February 22, 2012 | 8
It’s easy to find an online test that will purportedly tell you how happy you are. But how happy are the people of an entire nation? And which nation’s people are happiest?
That’s hard to measure. So for decades world organizations like the United Nations that concern themselves with improving people’s well-being have used a single proxy for happiness: gross domestic product, or GDP. The loose logic is that as people attain a higher standard of living, they will feel less burdened by basic survival and have greater means for everything from decent food to recreation.
But new research indicates that two other factors are even better predictors of a nation’s well-being: According to Roly Russell, an interdisciplinary scientist at the Sandhill Institute for Sustainability and Complexity in Grand Forks, British Columbia, a nation’s human capital (social structures) and natural capital (nature) are more influential in determining happiness than financial capital (income). Russell presented his data over the weekend at the annual American Association for the Advancement of Science conference in Vancouver.
Russell studied numerous studies about happiness in many nations, assessing 248 variables that the various investigations had relied on. The variables ultimately fell into three broad groups of factors: financial and infrastructure (traits such as GDP and gross domestic savings); human and social (years of schooling, freedom of choice); and natural (health of land on which people live, access to nature). He then correlated those factors with the degree to which people said they were happy. Preliminary results indicated that financial factors reflected only about half the variability in happiness across countries, but human and natural capital each accounted for about two thirds of the difference.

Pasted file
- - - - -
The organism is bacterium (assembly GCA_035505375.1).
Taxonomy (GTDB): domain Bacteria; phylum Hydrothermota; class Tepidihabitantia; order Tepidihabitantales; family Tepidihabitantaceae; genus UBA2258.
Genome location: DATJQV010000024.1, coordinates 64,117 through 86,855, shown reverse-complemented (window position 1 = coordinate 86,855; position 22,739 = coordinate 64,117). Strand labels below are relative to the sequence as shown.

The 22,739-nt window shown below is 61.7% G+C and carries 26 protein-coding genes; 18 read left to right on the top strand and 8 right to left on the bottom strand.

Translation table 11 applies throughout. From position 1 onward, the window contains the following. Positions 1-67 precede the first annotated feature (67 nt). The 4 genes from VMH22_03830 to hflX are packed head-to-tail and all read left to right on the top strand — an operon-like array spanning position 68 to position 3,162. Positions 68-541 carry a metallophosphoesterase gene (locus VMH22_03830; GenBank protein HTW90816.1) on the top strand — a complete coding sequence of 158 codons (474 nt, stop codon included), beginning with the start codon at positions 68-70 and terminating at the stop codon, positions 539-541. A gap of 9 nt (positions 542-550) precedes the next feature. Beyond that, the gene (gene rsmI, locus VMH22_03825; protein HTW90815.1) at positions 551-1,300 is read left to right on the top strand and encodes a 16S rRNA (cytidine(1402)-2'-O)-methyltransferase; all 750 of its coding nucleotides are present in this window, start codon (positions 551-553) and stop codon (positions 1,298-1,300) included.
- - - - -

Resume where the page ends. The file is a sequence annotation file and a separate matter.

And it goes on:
Costa Rica had the highest score for life satisfaction among the 123 countries that were represented, even though its GDP is in the world’s lowest third. The single leading factor determining people’s happiness there was a strong social support network.
As countries try to set policies to improve well-being, Russell concluded, they have to get away from using just GDP as the de facto predictor. “We can expand our vision of ‘development’ as more than just improving GDP,” he noted. Although measuring factors such as human and natural capital can be difficult, he added, “What’s difficult to count may be the most important. The path to becoming a happy country might well involve greater focus on maintaining or promoting healthy natural and social systems, and less on simply producing more ‘stuff.’”
To hear Russell explain his conclusions and why Costa Ricans win the happiness stakes, listen to our exclusive podcast with him.
And yes, if you want to test your own happiness and compare it with results from the U.S. and other countries, you can take our quiz.
Photo of happy girl in Costa Rica courtesy of canonsnapper on Flickr